Electronic Monitoring

Electronic Monitoring - Electronic Monitoring A wonderful...

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Electronic Monitoring A wonderful fact to reflect upon, that every human creature is constituted to be that profound secret and mystery to every other. A solemn consideration, when I enter a great city by night, that every one of those darkly clustered houses encloses its own secret; that every room in every one of them encloses its own secret; that in every beating heart in the hundreds of thousands of breasts there is, in some of its imaginings, a secret to the heart nearest to it! --Charles Dickens You already have zero privacy—get over it. --Scott McNealy, CEO, Sun Microsystems Should the government be allowed to use complex software to find patterns of spending or patterns of activities to find out if someone has been committing illegal acts if there is no probable cause in the first place? Patriot I and Patriot II open the door to that, and that means everybody in the country is under suspicion. --Ronald Kahn, professor of politics and law, Oberlin College There is indeed a whole lot a scannin' goin' on. People surreptitiously intercept, record, and disclose the usual suspects for the usual reasons, in the perpetual parade of human perfidy. Popular motivations are love, sex, drugs, crime, politics, business, and employment. And if we reflect, we quickly see that none of us is perfect and that all of us are potential victims. Who among us does not sometime, somewhere, have something they would prefer to keep to themselves? -- Rodney A. Smolla, “Information as Contraband,” 96 Nw. Univ. L Rev 1099) 2002. Human beings as individuals must experience a degree of privacy to thrive. Yet, as they act inside organizations, they frequently need information about one another, information that may be sensitive and confidential. Employers want to find out if their workers are productive and loyal. Corporations want to know the preferences of potential customers or the strategies of their competitors. Health insurers want access to patient medical histories and genetic profiles. Governments want to thwart terrorists. Tension between privacy and the need to know is heightened as computer technology revolutionizes information gathering. The process has never been so fast, so efficient, so omnipresent. Ethics Case: Genetic Testing in 2007 It is 2007, the year a Liberian terrorist group claimed responsibility for the explosion of a small nuclear device in Los Angeles. In this first major domestic terror incident since 9/11/01, Lily Kim lost an uncle and two college friends. She was still grieving the loss when something was announced at work that upset her in a new way. A 33 year old divorced mother of two boys, Lily works for a rapidly expanding biotechnology company called Greengenes. The company hired her because she had exactly the right training to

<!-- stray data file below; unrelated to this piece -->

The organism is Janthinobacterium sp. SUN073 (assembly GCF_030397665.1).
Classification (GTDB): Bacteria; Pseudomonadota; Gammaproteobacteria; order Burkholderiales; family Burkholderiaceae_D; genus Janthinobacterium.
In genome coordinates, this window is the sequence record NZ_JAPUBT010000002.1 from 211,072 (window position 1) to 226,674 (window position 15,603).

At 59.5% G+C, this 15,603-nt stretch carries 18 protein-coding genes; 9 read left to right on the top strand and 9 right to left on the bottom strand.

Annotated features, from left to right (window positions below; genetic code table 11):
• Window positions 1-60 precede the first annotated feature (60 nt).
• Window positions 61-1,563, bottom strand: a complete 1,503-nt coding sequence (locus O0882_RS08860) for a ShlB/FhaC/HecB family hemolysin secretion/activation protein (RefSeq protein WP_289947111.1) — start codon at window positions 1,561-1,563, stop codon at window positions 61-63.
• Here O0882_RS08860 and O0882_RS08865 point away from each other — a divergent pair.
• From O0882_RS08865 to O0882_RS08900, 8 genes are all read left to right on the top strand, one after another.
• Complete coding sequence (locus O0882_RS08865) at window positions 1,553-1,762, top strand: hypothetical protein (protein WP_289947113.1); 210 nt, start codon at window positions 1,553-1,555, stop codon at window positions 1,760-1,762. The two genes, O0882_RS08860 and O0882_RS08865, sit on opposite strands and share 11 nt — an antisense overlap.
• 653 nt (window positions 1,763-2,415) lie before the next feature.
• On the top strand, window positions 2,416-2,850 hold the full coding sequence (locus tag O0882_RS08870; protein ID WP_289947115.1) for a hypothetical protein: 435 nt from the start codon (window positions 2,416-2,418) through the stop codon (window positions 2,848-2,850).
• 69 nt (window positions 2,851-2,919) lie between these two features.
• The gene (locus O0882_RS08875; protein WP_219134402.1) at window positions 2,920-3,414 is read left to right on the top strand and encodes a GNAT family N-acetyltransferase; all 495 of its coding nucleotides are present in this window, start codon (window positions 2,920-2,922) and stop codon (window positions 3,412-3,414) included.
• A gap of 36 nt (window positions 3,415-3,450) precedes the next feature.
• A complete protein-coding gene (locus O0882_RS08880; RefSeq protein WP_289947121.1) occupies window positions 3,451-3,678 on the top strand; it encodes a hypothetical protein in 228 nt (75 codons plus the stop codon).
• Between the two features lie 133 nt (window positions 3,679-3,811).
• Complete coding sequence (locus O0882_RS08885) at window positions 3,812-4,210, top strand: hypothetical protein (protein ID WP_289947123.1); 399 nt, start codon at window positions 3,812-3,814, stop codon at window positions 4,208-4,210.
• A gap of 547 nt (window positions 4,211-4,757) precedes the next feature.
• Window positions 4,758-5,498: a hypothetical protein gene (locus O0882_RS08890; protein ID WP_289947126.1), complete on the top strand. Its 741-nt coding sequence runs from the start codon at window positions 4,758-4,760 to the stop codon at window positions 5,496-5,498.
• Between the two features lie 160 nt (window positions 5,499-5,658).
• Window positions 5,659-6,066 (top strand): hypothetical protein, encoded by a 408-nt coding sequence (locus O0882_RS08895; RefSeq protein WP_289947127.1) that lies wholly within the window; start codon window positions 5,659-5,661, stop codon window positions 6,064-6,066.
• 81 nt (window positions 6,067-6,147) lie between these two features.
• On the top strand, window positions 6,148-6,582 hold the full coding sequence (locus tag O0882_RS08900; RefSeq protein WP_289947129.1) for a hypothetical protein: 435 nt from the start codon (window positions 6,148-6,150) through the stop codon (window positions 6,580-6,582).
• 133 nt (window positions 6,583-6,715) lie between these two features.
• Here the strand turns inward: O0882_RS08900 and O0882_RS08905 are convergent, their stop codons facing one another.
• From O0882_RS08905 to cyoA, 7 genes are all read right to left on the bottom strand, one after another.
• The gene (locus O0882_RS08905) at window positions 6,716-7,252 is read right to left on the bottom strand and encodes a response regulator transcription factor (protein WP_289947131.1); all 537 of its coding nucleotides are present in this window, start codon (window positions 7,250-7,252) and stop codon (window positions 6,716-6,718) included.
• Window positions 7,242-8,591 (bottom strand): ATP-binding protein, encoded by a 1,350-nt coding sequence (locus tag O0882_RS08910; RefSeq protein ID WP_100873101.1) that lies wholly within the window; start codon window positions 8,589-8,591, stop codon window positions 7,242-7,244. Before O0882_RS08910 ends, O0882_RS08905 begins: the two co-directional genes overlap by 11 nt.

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do what it needed: research in the field of food irradiation. Treating food with small doses of radiation increases crop yields and nutritional value. Lily did Ph.D. research in this area. She started as head of one lab, but by 2006 she was supervising three labs. Lily has been enjoying her
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This note was uploaded on 03/29/2011 for the course CIS 0835 taught by Professor Forman during the Spring '11 term at Temple.

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Electronic Monitoring - Electronic Monitoring A wonderful...

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